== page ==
Proliferation of endomysial and perimysial connective tissue as well as loss of muscle fibers with fatty replacement and fibrosis at the advance stages can be found. Lymphocytes and macrophages can be seen surrounding and invading necrotic fibers.
Inflammatory myopathy is sometimes misdiagnosed because inflammatory infiltrates are observed at the earlier stages of the disorder [ 13142628 – 30 ]. Mosaic pattern was seen on ATPase reaction. Both type 1 slowtwitch and type 2 fast-twitch fibers are normally distributed.
In patients with an advanced-stage of dystrophy, there is a marked predominance of type 1 fibers [ 29 ], but it has also been observed that type 2C fibers were increased in number [ 1057 ]. The Congo red shows amyloid deposits in the perymisial connective tissue, sarcolemmally and in the blood vessel walls [ 5859 ].
Hypertrophied cardiomyocytes with swollen nuclei and severe dysfrelin perivascular and interstitial fibrosis can be observed [ 43 ]. When compared with other muscular dystrophies studied with dysferlih same methodology, it can be stated that in dysferlinopathies the percentage of the degenerating fibers is similar to that of sarcoglynopathies and lower than in Duchenne muscular dystrophy and myositis, but regarding regenerating fibers the percentage is higher than in sarcoglynopathies and lower than in Duchenne muscular dystrophy or myositis [ 29 ].
Inflammation is not only observed in the biopsies of dysferlinopathies, but also in polymyositis and other dysferli dystrophies such as Duchenne muscular dystrophy and fascioscapulohumeral dystrophy.
Dysferlin is generally absent in the sarcolemma of both skeletal and cardiac muscles. Patchy sarcolemmal and diffuse cytoplasmic staining can be observed in skeletal muscle Figure 3. In cardiomyocytes the dysferlin seems to be trapped inside them [ 131447 ]. At the early stages, subsarcolemmal vesicles and vacuoles are found. There are multilayered areas in the basal lamina, papillary projections and aggregates of subsarcolemmal vesicles, some of them filled with electron dense material Figure 4.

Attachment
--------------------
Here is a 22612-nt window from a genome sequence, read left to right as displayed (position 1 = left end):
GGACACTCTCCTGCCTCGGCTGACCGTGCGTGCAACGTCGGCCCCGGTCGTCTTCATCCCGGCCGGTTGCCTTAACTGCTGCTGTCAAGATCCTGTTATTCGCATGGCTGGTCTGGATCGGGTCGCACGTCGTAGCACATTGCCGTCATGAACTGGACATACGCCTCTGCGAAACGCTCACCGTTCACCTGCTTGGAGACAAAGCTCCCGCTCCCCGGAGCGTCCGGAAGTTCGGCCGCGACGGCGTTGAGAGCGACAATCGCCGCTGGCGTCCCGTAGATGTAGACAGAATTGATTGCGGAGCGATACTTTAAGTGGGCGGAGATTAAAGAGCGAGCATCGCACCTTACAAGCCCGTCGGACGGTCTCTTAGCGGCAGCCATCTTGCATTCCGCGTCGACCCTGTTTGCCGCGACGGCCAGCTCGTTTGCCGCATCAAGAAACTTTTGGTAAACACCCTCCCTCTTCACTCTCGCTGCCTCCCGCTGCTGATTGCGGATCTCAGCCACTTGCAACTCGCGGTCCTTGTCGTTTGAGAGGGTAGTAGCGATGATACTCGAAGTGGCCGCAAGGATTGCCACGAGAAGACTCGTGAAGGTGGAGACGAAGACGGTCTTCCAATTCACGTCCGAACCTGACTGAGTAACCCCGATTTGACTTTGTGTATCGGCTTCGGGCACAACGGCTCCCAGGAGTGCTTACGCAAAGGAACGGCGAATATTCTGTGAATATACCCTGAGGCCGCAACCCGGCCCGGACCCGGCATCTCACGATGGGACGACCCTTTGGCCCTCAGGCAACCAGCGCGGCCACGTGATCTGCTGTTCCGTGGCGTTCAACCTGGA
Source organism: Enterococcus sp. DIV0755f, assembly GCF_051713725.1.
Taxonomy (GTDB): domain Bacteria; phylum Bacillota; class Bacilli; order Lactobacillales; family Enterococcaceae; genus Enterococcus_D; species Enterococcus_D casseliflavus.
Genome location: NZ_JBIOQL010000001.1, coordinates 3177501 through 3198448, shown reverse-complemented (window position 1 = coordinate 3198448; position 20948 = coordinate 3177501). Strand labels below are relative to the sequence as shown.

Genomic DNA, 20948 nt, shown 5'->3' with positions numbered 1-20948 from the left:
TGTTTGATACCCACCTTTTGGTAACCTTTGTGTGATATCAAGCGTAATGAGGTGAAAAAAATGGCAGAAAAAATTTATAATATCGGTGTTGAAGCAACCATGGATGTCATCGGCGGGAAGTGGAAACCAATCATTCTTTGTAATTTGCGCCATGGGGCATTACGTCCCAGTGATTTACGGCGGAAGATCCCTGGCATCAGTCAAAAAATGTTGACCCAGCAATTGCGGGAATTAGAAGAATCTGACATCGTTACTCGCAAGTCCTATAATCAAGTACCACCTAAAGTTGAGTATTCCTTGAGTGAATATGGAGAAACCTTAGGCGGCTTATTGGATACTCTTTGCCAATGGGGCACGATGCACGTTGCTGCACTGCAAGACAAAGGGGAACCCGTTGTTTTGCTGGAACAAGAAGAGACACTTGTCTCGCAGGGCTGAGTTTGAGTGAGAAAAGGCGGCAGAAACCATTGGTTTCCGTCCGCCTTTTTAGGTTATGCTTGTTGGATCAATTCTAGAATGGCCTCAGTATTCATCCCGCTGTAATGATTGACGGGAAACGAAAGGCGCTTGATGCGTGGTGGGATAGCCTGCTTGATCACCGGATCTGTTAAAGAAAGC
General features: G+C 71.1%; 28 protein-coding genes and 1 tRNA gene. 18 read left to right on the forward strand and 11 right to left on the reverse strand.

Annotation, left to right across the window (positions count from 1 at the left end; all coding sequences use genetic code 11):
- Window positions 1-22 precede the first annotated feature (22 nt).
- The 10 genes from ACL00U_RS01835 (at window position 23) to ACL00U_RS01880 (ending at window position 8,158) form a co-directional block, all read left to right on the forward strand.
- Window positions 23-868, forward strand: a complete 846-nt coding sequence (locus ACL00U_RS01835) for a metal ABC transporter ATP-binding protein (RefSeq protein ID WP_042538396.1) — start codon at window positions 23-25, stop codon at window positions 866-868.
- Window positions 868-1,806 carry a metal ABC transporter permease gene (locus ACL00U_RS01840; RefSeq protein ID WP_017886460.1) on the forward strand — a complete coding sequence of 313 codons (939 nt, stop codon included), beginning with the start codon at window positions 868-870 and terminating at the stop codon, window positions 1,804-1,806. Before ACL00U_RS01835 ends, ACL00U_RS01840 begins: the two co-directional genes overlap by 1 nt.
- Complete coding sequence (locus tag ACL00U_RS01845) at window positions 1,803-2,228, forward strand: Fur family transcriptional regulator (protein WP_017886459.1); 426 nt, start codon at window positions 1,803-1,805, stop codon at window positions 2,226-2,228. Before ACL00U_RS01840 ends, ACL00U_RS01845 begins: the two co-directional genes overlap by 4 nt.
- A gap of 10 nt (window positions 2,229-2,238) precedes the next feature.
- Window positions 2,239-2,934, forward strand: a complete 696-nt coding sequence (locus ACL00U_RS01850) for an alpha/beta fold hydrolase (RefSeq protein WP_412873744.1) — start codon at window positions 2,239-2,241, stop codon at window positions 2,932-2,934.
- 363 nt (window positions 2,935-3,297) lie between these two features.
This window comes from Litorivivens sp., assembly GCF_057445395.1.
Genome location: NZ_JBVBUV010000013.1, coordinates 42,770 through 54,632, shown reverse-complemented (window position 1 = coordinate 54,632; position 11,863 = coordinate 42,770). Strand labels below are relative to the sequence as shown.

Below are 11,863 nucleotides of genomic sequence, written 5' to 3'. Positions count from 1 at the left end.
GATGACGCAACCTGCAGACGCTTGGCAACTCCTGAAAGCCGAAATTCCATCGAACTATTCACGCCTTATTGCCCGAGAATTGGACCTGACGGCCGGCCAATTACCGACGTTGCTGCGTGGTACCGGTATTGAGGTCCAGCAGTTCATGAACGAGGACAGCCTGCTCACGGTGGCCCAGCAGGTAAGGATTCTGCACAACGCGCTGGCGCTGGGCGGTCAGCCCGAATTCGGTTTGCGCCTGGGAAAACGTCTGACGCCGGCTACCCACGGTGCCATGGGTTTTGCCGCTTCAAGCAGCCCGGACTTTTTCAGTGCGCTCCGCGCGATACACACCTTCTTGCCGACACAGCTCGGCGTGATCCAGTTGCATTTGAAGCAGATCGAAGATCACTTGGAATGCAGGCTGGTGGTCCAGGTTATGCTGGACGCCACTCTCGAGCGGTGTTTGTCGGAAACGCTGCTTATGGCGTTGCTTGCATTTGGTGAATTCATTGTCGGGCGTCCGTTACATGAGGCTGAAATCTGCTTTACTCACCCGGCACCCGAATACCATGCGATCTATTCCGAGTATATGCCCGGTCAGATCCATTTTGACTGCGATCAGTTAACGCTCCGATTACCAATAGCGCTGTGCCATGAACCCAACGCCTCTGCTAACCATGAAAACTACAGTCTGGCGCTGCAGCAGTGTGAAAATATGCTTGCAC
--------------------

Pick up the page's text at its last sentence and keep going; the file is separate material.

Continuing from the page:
The sysferlin sarcoplasmic alterations found can be focal disruption of myofilaments filled with mitochondria, rough endoplasmic reticulum, free ribosomes subsarcolemmally and streaming of Z line [ 145661 ].
The immunoblot analysis of muscle biopsy is undoubtedly the most useful tool to diagnose dysferlinopathy. This technique seems more reliable than the immunohistochemistry technique [ 13 ]. Even though the inmmunoblotting using anti-dysferlin fysferlin is sufficient for the diagnosis of dysferlinopathy Figure 5Bthe Multiplex Western blot allows to make the differential diagnosis with sysferlin, sarcoglycanopathies, calpainopathy LGMD2A [ 13 ] Figures 2E and 5A.
In LGMD2L, the recessive dysfetlin dystrophy caused by anoctamin-5, patients show a normal dysferlin [ 62 ]. Muscle shows diffuse lymphocytic reaction and macrophagic infiltration Adegenerating and regenerating muscle fibers A, C. Increased MHC class 1 molecules B. Muscle shows fibro-fatty replacement D. Absence of dysferlin in most of the fibers.